Sasaki CEO James Miner outlines Sasaki's current office policies in response to the latest information regarding COVID-19
This week BisNow spoke with leaders across the real estate ecosystem to learn how they are coping with the new reality of life and work within a global pandemic.
Our Chief Technology Officer (CTO), Holly St. Clair, explained some of the innovative ways Sasaki has integrated technology into our practice in the last several months, helping to soften the transition into working from home full-time. Robots from Ava Robotics are the latest addition to Sasaki’s arsenal of technology which enabled seemless connectivity and flexibility for team members, consultants, and clients to join in on in-person meetings from afar.
Read on for an excerpt of the article, below, or head to BisNow’s website for the full story.
Leaders at Boston-based architecture firm Sasaki began planning a coronavirus work-from-home strategy in early March, as U.S. public health officials urged Americans to practice social distancing to prevent further spread of the virus. Sasaki has a “business telepresence robot,” named Ava, that allows workers like Chief Technology Officer Holly St. Clair — who was home sick before the outbreak — to connect and move around the office, using the robot as a kind of avatar. Courtesy of Sasaki Sasaki Senior Associate Jessica Korthuis talks through a robot with Senior Associate Meredith McCarthy during an all-firm meeting. Sasaki is letting workers use the robot to roam its offices while teleworking during the coronavirus pandemic.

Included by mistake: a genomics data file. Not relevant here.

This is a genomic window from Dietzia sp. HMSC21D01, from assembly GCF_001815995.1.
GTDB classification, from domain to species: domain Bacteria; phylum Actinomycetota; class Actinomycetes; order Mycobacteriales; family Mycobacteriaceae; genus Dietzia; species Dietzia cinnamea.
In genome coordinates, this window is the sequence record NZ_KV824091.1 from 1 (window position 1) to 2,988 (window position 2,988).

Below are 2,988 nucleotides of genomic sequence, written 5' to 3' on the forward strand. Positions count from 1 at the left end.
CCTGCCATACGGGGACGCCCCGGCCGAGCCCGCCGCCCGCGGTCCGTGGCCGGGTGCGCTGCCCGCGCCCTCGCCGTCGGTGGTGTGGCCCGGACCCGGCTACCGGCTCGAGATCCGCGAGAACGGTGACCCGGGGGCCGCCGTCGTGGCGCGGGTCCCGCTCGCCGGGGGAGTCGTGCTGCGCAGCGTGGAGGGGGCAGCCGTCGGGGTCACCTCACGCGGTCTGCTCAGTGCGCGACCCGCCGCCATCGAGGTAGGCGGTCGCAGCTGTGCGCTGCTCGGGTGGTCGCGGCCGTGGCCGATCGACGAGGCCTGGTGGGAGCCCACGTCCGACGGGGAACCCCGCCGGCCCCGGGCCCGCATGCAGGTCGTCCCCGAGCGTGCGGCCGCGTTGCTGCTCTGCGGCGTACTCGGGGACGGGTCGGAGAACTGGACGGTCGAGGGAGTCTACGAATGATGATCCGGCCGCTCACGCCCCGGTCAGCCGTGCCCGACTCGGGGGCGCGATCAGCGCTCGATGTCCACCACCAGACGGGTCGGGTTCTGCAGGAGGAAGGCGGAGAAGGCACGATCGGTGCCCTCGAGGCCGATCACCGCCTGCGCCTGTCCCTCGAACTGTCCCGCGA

“The robots drive around the office and have a screen on top where someone can remotely interact with others in the office,” St. Clair said. “I could just hear informal conversations in a way you can’t hear when you’re on Slack.” Sasaki officially began its company-wide work-from-home policy on Monday and has completely shut down its office to employees. Client meetings have been moved to videoconference services like Zoom and messenger platforms like Slack. While there have been some adjustments in productivity — like slower-than-expected WiFi at home and the stress of projects still on deadline, St. Clair said the company is trying to maintain levity and creative perks. “While we’re out of the office, if someone wants to check on the space, they can use the robot to walk around,” she said.